Alison Luterman (New England)
My love plays piano and his foot hovers above the pedal.
Sustain, they call it when the note floats
like a basketball player suspended in air,
or a question whose purpose is to remain unanswered.
Theres only this low keening urgency,
the sound of mourning doves,
drone and descant, murmur and coo.
I am learning to rest inside the word enough
its rough leathery consonants, its f of finitude.
To bear up under
pain, or the memory of pain
repeating itself, like scales, as if we were practicing
to never do again what
of course we will do again
I love you
the way language loves the tongue,
the way a sentence loves its verb,
and parentheses love whatever they enclose.
I love you the way notes love the fingers that play them,
the way the ear loves sound
as well as the silence that comes after.
I love you the way a bridge loves land,
anchoring itself to the river banks so it can arch
over waters too rough to swim.
I love you the way an apple loves the teeth that bite it,
and a worm loves the earth it turns.
we sustained heavy losses,
head wounds, trauma, shock.
But you cant sustain shock.
You have to let it go, or move on into deeper waters.
Give us this day our stone-ground wholegrain toast with organic butter,
our fair trade coffee, our soy creamer, our free-range eggs,
our morning paper with its dismaying headlines,
our kissing and teasing in the kitchen.
Let it all go on, just
another day, or week, or ten or twenty years.
Barely enough time to slip through this life
like a fish through a hole in the net,
or a string of pearls through nimble fingers,
a lone saxophone note draped around the silken neck of night.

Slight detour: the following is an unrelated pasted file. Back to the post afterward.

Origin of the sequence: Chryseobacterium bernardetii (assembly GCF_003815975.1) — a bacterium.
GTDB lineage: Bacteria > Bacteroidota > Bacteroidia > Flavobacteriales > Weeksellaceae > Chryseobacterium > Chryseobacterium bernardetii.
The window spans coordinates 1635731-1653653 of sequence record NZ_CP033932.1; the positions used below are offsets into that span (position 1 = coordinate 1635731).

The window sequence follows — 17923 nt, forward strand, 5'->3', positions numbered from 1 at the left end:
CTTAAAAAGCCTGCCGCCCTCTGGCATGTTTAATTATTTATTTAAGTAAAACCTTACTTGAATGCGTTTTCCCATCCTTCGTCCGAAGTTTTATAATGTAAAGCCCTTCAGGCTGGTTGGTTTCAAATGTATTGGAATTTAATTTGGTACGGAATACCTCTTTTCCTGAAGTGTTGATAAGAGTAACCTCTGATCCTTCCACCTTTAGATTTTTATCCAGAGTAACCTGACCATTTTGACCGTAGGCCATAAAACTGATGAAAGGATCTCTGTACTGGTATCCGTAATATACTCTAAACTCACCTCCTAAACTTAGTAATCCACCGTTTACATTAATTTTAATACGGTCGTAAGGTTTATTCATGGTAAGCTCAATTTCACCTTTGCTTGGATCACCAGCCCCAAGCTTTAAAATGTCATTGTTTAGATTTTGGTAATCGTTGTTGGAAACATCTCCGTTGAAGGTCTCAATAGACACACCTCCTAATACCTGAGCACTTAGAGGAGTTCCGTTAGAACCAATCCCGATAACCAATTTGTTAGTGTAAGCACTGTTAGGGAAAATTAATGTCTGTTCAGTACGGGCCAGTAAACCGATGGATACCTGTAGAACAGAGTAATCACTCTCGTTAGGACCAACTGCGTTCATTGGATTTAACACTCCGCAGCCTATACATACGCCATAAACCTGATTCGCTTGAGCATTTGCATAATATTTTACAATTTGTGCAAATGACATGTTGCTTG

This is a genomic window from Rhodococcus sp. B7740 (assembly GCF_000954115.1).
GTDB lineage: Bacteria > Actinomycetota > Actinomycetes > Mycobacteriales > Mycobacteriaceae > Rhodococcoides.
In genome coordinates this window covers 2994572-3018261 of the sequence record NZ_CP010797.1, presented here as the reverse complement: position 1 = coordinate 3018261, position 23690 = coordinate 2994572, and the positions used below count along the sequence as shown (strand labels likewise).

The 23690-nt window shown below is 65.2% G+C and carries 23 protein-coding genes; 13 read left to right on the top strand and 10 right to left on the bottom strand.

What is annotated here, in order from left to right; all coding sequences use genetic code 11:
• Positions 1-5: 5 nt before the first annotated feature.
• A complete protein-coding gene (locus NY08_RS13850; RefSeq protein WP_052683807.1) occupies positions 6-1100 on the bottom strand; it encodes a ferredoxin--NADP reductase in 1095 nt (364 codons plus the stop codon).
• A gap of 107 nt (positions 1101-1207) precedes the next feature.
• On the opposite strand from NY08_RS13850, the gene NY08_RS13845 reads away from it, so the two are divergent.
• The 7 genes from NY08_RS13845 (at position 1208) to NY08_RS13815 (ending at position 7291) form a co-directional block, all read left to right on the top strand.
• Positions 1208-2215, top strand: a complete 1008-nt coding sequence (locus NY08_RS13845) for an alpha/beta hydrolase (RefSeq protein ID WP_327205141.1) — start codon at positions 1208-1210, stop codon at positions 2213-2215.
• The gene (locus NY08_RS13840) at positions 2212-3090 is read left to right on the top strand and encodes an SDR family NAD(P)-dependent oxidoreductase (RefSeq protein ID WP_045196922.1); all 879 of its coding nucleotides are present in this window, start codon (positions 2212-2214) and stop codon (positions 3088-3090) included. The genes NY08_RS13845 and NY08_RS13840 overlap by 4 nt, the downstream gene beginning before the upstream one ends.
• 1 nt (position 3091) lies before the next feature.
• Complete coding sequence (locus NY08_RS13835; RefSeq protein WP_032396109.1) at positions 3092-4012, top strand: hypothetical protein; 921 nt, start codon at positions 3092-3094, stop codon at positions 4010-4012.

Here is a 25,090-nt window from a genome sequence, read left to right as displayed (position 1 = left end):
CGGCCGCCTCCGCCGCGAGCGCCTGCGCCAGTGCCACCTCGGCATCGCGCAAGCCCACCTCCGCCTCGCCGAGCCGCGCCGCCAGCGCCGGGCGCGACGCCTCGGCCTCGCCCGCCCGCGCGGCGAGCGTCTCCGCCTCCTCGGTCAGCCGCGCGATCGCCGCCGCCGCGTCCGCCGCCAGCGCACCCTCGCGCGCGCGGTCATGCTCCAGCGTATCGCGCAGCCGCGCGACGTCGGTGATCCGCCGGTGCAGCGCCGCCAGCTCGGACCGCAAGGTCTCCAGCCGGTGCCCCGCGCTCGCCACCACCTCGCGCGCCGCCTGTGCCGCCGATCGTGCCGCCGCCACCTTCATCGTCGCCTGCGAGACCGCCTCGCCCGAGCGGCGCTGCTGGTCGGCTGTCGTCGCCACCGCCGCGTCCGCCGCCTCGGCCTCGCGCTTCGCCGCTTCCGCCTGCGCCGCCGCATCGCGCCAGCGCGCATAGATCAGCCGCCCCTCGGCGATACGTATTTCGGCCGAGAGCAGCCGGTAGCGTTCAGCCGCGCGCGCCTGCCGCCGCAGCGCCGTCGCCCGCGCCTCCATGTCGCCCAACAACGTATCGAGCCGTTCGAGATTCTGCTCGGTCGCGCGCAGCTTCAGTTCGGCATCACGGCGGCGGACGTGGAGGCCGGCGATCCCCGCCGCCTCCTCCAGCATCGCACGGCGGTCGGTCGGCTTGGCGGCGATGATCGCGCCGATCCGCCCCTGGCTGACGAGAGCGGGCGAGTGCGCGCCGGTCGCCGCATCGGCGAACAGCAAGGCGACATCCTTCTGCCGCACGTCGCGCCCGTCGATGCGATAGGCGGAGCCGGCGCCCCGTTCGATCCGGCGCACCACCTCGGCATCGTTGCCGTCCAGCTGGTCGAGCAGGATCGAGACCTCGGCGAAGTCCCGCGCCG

When I was young I worshipped the spark
of the ignition, turn of the key in the lock,
open door, blank page, lost maps,
deserted freeways, and myself.
Me, with my thumb stuck out,
going for broke, coast to coast, on shredded brakes.
Later, after the fire
had burned through and taken
with it my most cherished obstacles,
I learned to live in a field of ash, holding
sorrow when there was nothing else to hold onto.
I dont know this woman
with the clean kitchen, the watered garden,
curly-leafed kale and immortal chard
growing around her house.
I dont know how
she keeps it going, sustains this note
weve put our weight on,
or how the trees keep on standing there
with all the trouble theyve seen,
breathing in poison, giving out oxygen.
I want to be like them, though I am only
a flesh apple of hope and doubt.
I want your hand in mine,
as the old world ends and something else is born
singing loves praises just a little while longer.
Comments about this poem (Sustain by Alison Luterman )
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